For citation, please use:
Chemakin, A.A., 2023. Ethnic Composition of Kiev Population in Early 20th Century: A Snapshot of Actualized History. Russia in Global Affairs, 21(1), pp. 32-48. DOI: 10.31278/1810-6374-2023-21-1-32-48
It is only recently that international relations experts have come to recognize the “importance of social processes of identity formation, culture and ideology… for the study and practice of world politics” (Lawson, 2006, p. 3). An analysis of common historical experience of various groups of people united—or divided—by social and political practice may help us find the root causes of modern crises and ways to overcome them.
At the dawn of the 20th century, Kiev was the seventh most populous city in the whole of the Russian Empire. For many centuries following the Tatar-Mongol invasion, the former capital of Ancient Rus was in decline. While remaining an important religious center, the city enjoyed little economic and political significance. It was no earlier than the second half of the 19th century, after the “great reforms” and the beginning of the capitalist boom, that Kiev’s role began to increase and its population to grow by leaps and bounds. Kiev acquired the status of an important trading and educational center. Local industries were thriving, although the population’s working-class segment was noticeably inferior to that of Kharkov or Odessa. By and large the city remained a typical city of the petty bourgeoisie.
In the second half of the 19th century, Kiev played an extremely important role for the formation of Russian and Ukrainian nationalists’ movements. The former saw Kiev as the “mother of Russian cities” and the historical capital of Rus, while for the latter it was the future capital of an autonomous Ukraine, or even, as (and if) luck would have it, of an independent country. By the beginning of the 20th century, the Poles had given up the hope of bringing Kiev back to Rzeczpospolita, which they dreamed of reviving someday, but for them, as well as for Jews, the city was an important cultural and economic center. Ethnic diversity and the parallel existence of four fairly strong nationalist movements, each having its own vision of Kiev’s future, lent the city a special character and made interethnic relations extremely complex and tangled (Hamm, 1993).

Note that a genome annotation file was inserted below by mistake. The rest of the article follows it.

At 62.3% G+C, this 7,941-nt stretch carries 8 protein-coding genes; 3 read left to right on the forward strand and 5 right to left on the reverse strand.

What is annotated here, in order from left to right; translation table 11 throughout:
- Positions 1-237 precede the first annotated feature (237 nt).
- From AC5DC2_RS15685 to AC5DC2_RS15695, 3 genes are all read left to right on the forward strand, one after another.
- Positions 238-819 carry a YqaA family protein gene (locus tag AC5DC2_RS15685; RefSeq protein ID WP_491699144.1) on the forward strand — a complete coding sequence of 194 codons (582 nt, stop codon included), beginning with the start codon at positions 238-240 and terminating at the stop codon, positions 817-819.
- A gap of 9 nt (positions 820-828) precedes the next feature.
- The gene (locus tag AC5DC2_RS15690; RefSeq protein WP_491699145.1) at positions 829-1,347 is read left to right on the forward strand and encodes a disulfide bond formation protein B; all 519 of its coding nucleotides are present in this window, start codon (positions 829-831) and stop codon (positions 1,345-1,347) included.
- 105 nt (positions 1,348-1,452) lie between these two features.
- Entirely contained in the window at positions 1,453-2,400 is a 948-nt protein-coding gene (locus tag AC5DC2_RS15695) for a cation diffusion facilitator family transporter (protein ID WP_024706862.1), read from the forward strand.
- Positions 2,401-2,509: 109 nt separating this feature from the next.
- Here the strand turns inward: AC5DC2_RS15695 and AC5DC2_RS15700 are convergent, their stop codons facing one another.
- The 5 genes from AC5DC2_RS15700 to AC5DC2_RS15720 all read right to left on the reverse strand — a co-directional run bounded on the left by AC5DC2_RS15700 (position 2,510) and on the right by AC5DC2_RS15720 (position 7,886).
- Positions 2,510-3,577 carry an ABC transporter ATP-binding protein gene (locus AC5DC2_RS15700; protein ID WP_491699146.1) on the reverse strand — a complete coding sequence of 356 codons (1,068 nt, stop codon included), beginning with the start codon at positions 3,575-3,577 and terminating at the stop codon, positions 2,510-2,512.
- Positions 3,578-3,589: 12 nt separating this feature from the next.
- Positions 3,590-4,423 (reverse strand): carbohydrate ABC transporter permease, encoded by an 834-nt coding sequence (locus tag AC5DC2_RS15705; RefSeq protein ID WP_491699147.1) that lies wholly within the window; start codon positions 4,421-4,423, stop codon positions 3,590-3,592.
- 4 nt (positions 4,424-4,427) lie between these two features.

Fuzzy boundaries of self-perception
According to the all-Russia census of 1897, Kiev had a population of 247,723: 192,139 that embraced Russians (77.56%), including 134,278 native speakers of the Great Russian language (54.20%), 55,064 speakers of Little Russian (22.23%), and 2,797 speakers of Belarusian (1.13%). There were two more large language communities: Jewish—29,937 (12.08%), and Polish—16,579 (6.69%) (Troinitsky, 1904, pp. 98-99). It should be noted that the category “Great Russian language” included not only Great Russians but also Little Russians speaking literary Russian.
In the fall of 1917, six months after the February Revolution, a new population census was conducted in Kiev, which registered 467,703 residents representing 69 nationalities (7,291 did not answer the question about their nationality).
As follows from the table, those who were registered as Russians and divided into three groups by their native language in the 1897 census, in 1917 were listed as five separate nationalities: Russians, Ukrainians, Little Russians, Belarusians, and Rusyns. The ill-conceived methodology used in the 1917 census caused serious confusion.
According to official instructions, the ‘nationality’ section was to be filled with the “interviewee’s response” to the question “What nationality do you identify yourself with?” (DAK, n.d.; Rabochaya zhizn’, 1918, p. 2). Had this requirement been strictly observed, the result would certainly have been different. For example, not a single Great Russian would have been found in Kiev, although there were even some Turkomans and Votyaks [Udmurts] among the city’s dwellers. Apparently, after collecting all data a decision was made to apply the name ‘Russians’ to both those who called themselves Russians, without dividing them into regional sub-ethnic groups, and those who identified themselves as Great Russians. This approach added to the extremely confusing situation regarding nationalities in Kiev. While the statistics concerning Jews, Poles, and Czechs obviously reflected the reality, the division of “former” Russians into several categories was very dubious. “Ethnic composition data bear an unavoidable trace of certain subjectivity,” said the daily Kievskaya Mysl. “The attribution of the respondent to one or another nationality depends on the level of national self-consciousness, and on the conditions of the political moment. In particular, this applies to peoples whose self-identity has not yet been completely formed” (Kievskaya mysl, 1918, p. 3).